Before I say anything else, if you're playing over a Blues in A, you're not using the F#m pentatonic scale. Ever. That scale is simply the A major pentatonic at the second fret.

Anyway, the Blues is a weird genre. Over those 7th chords, you can play a ton of notes. That's why a typical blues solo over a 12-bar Blues in A, where all of the chords are major with dominant 7ths attached, would come from the Am Pentatonic, even though the song is in a major key.

Additionally, the note choice including resolution of your lead doesn't really matter; if the song is in A then you're just not playing an F#m scale.

Please read the theory lesson in my sig.
#8
Quote by bangoodcharlote
Before I say anything else, if you're playing over a Blues in A, you're not using the F#m pentatonic scale. Ever. That scale is simply the A major pentatonic at the second fret.

Anyway, the Blues is a weird genre. Over those 7th chords, you can play a ton of notes. That's why a typical blues solo over a 12-bar Blues in A, where all of the chords are major with dominant 7ths attached, would come from the Am Pentatonic, even though the song is in a major key.

Additionally, the note choice including resolution of your lead doesn't really matter; if the song is in A then you're just not playing an F#m scale.

Please read the theory lesson in my sig.

I don't recognize your without your Elliot avatar.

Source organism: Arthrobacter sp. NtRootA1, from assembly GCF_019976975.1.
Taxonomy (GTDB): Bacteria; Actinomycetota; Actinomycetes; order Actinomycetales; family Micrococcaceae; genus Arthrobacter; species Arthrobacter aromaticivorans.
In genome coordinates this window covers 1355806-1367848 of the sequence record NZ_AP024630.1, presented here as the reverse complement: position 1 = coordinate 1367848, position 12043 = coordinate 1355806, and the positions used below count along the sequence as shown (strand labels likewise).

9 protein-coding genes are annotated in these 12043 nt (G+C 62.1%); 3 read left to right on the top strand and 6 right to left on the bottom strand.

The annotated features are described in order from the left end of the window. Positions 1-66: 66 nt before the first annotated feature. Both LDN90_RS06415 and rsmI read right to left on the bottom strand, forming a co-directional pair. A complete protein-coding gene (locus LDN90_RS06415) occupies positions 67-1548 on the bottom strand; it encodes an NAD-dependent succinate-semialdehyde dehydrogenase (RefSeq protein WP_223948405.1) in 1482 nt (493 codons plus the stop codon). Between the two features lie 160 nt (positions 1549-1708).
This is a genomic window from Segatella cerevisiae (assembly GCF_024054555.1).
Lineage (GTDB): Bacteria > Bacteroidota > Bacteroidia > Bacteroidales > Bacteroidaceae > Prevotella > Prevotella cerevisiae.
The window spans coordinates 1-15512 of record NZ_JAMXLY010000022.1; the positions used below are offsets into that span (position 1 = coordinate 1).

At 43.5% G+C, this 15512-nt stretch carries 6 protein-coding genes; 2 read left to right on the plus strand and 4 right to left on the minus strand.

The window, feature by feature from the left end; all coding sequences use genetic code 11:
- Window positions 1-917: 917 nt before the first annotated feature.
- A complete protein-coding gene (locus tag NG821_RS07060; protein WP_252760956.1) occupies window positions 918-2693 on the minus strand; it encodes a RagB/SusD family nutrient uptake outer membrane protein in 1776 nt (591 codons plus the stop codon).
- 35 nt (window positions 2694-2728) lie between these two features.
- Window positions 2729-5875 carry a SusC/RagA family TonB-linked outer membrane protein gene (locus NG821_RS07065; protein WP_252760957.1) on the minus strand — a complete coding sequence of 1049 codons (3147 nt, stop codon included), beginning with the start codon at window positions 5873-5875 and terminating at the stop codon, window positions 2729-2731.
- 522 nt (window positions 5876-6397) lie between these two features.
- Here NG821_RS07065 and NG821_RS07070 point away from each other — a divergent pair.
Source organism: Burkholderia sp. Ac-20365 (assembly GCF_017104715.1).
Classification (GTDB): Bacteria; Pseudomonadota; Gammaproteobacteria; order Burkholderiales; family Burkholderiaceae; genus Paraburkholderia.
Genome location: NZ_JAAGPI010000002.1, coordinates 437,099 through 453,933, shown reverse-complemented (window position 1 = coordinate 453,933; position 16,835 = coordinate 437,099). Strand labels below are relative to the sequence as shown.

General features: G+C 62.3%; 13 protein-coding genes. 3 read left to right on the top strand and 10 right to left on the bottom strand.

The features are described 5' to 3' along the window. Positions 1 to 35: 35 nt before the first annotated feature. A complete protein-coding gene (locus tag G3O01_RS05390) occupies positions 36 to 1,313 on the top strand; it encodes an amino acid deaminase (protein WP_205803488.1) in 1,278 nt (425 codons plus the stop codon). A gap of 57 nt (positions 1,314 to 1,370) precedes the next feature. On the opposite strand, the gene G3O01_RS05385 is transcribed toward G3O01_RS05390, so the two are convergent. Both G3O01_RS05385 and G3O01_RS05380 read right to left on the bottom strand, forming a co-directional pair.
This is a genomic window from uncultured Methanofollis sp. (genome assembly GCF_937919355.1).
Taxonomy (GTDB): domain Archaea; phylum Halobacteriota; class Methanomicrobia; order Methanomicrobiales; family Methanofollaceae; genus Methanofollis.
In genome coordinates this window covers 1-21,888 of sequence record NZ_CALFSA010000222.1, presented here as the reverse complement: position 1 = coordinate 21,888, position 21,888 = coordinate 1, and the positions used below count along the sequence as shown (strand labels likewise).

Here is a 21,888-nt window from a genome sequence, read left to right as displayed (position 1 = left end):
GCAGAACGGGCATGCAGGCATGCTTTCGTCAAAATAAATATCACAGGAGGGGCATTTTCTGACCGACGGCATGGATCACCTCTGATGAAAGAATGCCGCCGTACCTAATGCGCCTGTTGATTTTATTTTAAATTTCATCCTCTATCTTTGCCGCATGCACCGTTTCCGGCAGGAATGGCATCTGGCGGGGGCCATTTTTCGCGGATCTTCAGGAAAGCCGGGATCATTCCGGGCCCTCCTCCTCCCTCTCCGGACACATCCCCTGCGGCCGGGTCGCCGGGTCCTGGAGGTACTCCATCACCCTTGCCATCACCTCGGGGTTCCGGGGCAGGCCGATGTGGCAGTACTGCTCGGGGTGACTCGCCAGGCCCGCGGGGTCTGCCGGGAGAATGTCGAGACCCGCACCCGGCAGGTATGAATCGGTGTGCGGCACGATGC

#9
Quote by bangoodcharlote
Before I say anything else, if you're playing over a Blues in A, you're not using the F#m pentatonic scale. Ever. That scale is simply the A major pentatonic at the second fret.

Anyway, the Blues is a weird genre. Over those 7th chords, you can play a ton of notes. That's why a typical blues solo over a 12-bar Blues in A, where all of the chords are major with dominant 7ths attached, would come from the Am Pentatonic, even though the song is in a major key.

Additionally, the note choice including resolution of your lead doesn't really matter; if the song is in A then you're just not playing an F#m scale.

Please read the theory lesson in my sig.



my understanding would be that Aminor pentatonic would have a relative major, and its basically the same notes, just going from C to C. is this correct?
#10
Quote by JakdOnCrack
I don't recognize your without your Elliot avatar.
Sorry, but I'm trying to be more secretive, more "off the record, on the QT, and very hush hush."

So I'm saying something useful: The interval between the third and dominant seventh in the 7 chord is a tritone, a very dissonant interval. That dissonance allows you to add even more dissonance because the resolution will then be even better sounding. However, the blues is a gritty genre that refuses to release that tension and that creates its cool sound.

Quote by schmintan
my understanding would be that Aminor pentatonic would have a relative major, and its basically the same notes, just going from C to C. is this correct?
You have not said anything incorrect, but there's much more to it than that. The Am and C major pentatonics are not the same and they are not interchangeable. Please read my other posts.